My daughter just began playing the trumpet. She knows five notes, though they rarely sound the same when she plays them. I listened to her practice last night, over and over, getting frustrated that she wasn’t playing them right and that her C sounded the same as her G. She is already willing to give up. I can tell that Band will not play a prominent role in her future.
Regardless, the struggled notes that flatulated from her trumpet took me back. Her brother sounded just the same when he began learning the trumpet. Every new musician does. But what I like about trumpet is that the beginning blurts of sound do not pierce my ear with shrillness. I don’t mind listening to wavering notes and loud blasts of air. In fact, I rather enjoy it. I love music and remember learning to play my flute. It was just as awkward for me as it is/was for my children. My daughter hasn’t learned patience yet, nor has she realized that all musicians start out this way.
To keep her from quitting, I went upstairs and got my old flute. I brought it downstairs and played those first five notes with her, making the lesson a duet. It took me back, back, back, to my days of lessons and recitals.
I was an excellent flutist. I practiced more than any child needed to practice. I loved the sounds I could create, and loved mastering the technical difficulty of advanced classical pieces. The only thing I didn’t love was performing. Terribly shy, I froze in front of people. As long as I could play unwatched, I was fine. But playing before an audience was torture.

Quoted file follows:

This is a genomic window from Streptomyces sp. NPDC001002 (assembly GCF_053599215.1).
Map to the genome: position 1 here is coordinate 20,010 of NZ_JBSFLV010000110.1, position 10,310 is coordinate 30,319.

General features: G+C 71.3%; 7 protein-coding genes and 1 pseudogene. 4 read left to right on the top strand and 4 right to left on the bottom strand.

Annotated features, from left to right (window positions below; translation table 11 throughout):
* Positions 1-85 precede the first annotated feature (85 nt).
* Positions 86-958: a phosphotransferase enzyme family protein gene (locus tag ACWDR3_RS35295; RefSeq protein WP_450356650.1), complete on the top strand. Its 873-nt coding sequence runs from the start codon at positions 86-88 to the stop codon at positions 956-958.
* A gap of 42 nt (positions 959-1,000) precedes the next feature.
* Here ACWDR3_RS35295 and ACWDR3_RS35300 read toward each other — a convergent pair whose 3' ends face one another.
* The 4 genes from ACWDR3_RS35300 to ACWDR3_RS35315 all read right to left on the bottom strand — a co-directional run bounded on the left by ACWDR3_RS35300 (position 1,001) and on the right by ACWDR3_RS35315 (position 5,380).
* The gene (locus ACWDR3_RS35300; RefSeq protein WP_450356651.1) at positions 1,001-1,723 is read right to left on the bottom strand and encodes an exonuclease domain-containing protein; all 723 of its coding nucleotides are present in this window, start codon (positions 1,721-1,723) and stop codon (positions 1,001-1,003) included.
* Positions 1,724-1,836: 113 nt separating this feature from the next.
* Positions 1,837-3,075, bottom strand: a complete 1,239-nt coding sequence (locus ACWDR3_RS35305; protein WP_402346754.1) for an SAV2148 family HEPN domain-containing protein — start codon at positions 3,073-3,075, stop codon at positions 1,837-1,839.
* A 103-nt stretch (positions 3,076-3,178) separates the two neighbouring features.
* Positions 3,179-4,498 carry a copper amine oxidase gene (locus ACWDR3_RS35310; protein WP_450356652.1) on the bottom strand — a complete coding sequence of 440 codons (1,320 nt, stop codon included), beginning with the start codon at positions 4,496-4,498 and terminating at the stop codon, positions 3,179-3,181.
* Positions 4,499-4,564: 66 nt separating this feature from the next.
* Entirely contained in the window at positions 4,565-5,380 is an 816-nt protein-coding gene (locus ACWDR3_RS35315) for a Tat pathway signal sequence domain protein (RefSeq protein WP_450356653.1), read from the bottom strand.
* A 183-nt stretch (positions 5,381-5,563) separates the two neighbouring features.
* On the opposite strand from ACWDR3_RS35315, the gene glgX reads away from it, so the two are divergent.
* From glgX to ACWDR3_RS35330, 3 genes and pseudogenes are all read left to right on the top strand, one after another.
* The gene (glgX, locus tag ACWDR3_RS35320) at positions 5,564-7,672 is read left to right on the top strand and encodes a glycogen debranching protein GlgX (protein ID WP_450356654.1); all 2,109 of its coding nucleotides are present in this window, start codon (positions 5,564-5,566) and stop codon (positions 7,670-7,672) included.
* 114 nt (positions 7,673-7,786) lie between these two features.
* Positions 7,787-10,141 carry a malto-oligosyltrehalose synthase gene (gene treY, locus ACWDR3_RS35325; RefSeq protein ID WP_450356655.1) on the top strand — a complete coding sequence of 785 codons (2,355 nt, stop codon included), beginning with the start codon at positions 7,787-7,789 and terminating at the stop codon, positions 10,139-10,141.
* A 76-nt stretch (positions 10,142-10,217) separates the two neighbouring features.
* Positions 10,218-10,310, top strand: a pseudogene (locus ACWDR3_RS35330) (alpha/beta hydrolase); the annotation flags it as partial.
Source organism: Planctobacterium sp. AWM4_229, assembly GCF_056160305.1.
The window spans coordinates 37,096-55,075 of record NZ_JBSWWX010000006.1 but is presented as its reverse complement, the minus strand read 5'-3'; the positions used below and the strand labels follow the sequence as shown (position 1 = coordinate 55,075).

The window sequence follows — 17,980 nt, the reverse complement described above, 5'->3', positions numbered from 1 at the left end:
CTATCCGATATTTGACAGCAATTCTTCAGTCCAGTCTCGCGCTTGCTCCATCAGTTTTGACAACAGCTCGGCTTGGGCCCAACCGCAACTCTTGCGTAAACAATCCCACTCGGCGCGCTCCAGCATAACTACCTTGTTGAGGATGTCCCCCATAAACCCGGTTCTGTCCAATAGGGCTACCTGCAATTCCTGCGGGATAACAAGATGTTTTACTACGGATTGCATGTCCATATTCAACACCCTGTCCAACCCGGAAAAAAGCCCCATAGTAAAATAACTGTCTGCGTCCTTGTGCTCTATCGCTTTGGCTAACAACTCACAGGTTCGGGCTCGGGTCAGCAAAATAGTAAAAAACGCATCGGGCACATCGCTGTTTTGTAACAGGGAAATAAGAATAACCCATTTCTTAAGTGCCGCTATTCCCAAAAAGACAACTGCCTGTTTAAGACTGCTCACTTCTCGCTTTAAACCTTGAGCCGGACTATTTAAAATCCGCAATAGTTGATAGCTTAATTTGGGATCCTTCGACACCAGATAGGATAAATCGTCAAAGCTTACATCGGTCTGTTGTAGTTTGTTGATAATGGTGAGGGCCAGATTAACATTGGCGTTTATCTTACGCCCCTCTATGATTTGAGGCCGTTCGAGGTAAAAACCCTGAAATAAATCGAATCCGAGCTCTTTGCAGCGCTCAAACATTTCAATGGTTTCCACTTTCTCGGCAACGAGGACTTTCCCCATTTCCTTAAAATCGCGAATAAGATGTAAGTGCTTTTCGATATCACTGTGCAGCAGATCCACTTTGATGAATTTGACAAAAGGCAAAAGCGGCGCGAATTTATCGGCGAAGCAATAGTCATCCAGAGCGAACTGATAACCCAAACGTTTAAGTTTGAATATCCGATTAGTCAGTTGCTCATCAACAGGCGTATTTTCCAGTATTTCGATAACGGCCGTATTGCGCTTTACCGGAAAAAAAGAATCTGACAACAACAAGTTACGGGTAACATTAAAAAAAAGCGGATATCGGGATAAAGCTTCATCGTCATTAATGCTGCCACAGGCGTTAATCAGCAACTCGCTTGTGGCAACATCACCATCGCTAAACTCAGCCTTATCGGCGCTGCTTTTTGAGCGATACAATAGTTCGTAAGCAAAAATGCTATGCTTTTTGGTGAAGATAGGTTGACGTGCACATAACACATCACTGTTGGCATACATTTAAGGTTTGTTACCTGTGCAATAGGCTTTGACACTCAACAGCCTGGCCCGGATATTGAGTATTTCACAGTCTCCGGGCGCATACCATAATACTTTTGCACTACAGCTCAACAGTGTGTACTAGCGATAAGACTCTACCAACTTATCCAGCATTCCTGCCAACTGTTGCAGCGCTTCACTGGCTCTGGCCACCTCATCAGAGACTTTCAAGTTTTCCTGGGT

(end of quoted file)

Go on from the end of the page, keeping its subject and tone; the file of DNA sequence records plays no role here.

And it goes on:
My daughter and I finished up a few sets of scales and she was ready to call it a night. I was ready for her to, too, because by that point, I’d dragged out my old music and couldn’t wait to see if I could still play it. I could! I was thrilled by my trills and played song after song. And then I wondered – did my mother ever miss hearing me play? I’d never thought about it before, but my flute must have been the background music of her life for quite a while. I wondered whether she’d recognize the songs if I played them for her again? Would she be able to anticipate the melodies?
I played until my fingers ached and then put my flute away, determined to pull it out and practice more often. As I did so, my daughter said that she wants to switch to chorus next year, and I knew that my days of listening to rudimentary trumpet were already numbered. As silly as it sounds, I’ll miss it.
But then, she asked if we wanted to hear her singing. Of course we said yes, and she opened her mouth and made the most beautiful sounds I never expected to hear from her small, little mouth. She was nearly pitch-perfect, and sang with vibrato. I was amazed as I listened to her sing, performing song after song as long as we would listen. And so now I know, the trumpet will not be the background music of my life. It will be her beautiful little voice, and I will treasure every note.